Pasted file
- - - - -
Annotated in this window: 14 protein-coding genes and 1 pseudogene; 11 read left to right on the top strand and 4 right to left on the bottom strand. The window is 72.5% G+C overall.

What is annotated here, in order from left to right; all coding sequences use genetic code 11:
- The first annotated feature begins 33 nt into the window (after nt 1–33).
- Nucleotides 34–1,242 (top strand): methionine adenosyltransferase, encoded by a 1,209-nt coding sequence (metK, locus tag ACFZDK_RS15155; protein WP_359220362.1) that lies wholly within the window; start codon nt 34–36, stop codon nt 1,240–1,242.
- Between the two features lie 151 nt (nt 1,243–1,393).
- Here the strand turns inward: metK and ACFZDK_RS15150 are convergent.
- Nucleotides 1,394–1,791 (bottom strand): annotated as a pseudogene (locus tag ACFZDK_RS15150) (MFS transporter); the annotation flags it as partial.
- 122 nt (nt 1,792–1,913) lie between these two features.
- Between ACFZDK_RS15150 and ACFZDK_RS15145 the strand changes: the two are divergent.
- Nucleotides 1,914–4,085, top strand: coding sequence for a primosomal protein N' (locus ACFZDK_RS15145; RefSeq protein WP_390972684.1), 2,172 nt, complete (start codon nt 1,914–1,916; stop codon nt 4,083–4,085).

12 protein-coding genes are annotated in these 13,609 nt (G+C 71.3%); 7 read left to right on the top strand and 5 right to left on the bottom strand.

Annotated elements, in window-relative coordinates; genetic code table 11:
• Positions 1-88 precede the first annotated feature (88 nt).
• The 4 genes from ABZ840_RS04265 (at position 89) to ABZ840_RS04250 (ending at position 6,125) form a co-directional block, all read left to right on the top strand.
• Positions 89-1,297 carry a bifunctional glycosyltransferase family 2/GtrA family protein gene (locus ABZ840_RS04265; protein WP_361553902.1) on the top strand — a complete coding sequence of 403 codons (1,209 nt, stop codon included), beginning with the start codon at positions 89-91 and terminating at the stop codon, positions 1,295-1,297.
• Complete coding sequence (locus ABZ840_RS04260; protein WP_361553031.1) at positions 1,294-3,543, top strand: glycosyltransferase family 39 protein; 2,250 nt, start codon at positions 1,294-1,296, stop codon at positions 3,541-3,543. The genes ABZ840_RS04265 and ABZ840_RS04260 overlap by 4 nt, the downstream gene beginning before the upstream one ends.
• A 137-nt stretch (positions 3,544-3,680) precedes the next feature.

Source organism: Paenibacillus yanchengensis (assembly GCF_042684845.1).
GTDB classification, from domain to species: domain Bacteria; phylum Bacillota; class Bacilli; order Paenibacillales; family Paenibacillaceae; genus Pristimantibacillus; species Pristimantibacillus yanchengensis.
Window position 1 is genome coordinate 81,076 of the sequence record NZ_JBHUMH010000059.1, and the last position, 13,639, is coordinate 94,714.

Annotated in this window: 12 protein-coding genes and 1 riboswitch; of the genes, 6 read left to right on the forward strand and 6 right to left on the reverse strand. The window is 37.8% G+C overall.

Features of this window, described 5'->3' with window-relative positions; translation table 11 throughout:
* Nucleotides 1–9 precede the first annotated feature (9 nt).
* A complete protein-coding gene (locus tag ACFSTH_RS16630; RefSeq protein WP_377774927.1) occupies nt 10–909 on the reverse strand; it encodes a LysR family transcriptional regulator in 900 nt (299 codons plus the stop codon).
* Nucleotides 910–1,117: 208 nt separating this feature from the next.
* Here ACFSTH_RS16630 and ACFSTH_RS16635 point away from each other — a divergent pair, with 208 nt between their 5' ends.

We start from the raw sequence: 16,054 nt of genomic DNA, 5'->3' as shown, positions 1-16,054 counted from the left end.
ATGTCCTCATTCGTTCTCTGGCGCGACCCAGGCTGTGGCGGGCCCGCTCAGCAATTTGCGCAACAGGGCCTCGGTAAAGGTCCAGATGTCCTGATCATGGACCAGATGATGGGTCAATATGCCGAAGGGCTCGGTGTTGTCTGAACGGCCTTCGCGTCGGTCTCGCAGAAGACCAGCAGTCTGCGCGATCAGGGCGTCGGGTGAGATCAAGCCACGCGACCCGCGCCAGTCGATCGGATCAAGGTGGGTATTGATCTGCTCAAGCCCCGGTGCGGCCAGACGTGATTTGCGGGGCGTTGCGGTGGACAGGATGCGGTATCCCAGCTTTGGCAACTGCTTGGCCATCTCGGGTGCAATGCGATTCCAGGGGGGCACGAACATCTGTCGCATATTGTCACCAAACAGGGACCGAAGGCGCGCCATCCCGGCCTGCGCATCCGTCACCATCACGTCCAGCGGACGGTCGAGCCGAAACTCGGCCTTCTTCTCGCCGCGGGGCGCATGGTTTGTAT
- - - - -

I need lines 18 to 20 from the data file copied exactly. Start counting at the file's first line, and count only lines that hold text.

Source organism: Paenibacillus yanchengensis (assembly GCF_042684845.1).
GTDB classification, from domain to species: domain Bacteria; phylum Bacillota; class Bacilli; order Paenibacillales; family Paenibacillaceae; genus Pristimantibacillus; species Pristimantibacillus yanchengensis.
Window position 1 is genome coordinate 81,076 of the sequence record NZ_JBHUMH010000059.1, and the last position, 13,639, is coordinate 94,714.